Well, anyway, I want in. I want a mouldy old piece of that rotten SEO pie, though released far closer to the actual year’s mid point of July 2nd. I’m not going to list the best albums of 2019 though, because I already often struggle to think of things to write come December, and I don’t want to waste that awesome simile I’ve devised to explain my thoughts on the new Jonas Brothers album six months early. Be patient. It’ll blow your mind. So I’ve decided to list the best songs of the year so far, similar to what I did in 2016. Although this time I didn’t just want to add my feeble, narcissistic voice to the chorus of intellectual critics praising songs like Old Town Road or Sweet but Psycho. You already know these songs are great, yeah? So I’ve tried to shine light on amazing songs by amazing artists off (mostly) amazing albums that there’s a chance you might not have previously heard. Get investigating, yeah? They’re in pretty much the order I remember to list them, because, seriously, fuck lists.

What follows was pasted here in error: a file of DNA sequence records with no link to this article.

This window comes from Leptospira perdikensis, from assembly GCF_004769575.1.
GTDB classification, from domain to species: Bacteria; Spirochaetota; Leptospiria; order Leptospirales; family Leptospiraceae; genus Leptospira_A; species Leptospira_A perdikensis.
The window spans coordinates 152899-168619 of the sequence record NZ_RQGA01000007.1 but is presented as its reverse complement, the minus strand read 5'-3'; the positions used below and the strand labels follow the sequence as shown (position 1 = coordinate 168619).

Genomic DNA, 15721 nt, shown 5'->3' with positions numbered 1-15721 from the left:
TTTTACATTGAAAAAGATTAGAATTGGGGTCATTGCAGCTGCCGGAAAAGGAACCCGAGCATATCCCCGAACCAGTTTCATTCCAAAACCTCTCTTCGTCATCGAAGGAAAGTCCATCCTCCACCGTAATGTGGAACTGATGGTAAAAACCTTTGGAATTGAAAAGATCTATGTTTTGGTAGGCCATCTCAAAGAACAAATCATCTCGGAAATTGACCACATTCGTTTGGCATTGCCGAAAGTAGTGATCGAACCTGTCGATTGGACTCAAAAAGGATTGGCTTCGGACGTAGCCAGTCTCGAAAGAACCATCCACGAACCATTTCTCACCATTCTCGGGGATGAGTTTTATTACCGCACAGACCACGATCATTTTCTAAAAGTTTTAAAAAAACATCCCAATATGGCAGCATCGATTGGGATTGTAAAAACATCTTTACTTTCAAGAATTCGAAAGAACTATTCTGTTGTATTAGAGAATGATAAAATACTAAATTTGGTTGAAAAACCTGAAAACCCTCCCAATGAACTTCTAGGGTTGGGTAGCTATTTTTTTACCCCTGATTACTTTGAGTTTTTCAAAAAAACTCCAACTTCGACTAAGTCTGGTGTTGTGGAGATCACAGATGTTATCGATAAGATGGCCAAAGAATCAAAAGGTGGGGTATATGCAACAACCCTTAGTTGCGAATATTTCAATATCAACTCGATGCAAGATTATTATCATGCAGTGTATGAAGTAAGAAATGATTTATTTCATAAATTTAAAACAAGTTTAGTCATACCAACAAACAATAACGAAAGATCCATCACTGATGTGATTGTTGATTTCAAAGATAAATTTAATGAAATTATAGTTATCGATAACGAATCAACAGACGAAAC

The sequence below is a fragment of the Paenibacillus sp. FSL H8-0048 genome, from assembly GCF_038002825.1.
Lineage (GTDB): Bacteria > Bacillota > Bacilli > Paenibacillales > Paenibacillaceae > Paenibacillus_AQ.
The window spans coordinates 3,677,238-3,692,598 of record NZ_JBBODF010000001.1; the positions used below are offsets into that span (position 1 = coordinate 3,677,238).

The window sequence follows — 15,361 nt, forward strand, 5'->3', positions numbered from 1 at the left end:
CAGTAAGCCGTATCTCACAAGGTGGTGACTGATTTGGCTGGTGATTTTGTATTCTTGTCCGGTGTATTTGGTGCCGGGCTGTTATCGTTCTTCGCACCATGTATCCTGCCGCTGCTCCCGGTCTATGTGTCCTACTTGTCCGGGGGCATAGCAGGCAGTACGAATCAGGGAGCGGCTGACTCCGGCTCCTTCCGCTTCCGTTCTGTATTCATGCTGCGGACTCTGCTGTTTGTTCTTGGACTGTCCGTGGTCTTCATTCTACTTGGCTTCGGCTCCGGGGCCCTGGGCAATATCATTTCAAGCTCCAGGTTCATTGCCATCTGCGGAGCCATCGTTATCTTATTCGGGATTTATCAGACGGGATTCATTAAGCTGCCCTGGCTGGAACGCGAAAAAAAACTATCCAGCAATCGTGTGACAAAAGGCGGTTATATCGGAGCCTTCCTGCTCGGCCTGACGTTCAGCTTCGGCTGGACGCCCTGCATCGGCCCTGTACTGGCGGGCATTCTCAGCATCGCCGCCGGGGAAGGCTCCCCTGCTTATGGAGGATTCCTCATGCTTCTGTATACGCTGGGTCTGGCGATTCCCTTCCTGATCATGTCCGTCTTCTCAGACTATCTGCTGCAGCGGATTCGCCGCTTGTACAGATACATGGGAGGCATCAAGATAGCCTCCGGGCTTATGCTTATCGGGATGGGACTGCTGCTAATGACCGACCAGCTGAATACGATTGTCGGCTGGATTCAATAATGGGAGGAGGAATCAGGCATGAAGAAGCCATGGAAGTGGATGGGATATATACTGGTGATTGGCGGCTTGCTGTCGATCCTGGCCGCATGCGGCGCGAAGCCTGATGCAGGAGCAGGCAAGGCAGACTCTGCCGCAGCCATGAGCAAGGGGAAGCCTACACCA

(If you can’t bother reading, there’s a handy Spotify playlist for the illiterates)
All 22 WWE Money in the Bank ladder matches ranked. Listen, I thought the title would work better than it does, just go with it, OK?
The Money in the Bank (from hereon in referred to as ‘MITB’, because I’ve got a lot of writing to do and I am a very, very lazy man) ladder match is the best idea that WWE have had since Steve Austin’s turn to the dark side at the end of Wrestlemania 17 in 2001 signalled the end of the Attitude Era and drew the curtain on the last period which wrestling seemed in any way relevant or widely notable. It’s arguably the only good idea they’ve had in that 18 year period. Save perhaps having The Miz replace Ted DiBiase jnr. as the lead actor in ‘The Marine’ franchise from ‘The Marine 3: Homefront’ onward. Yeah, WWE make movies now. And yeah, they’re all terrible.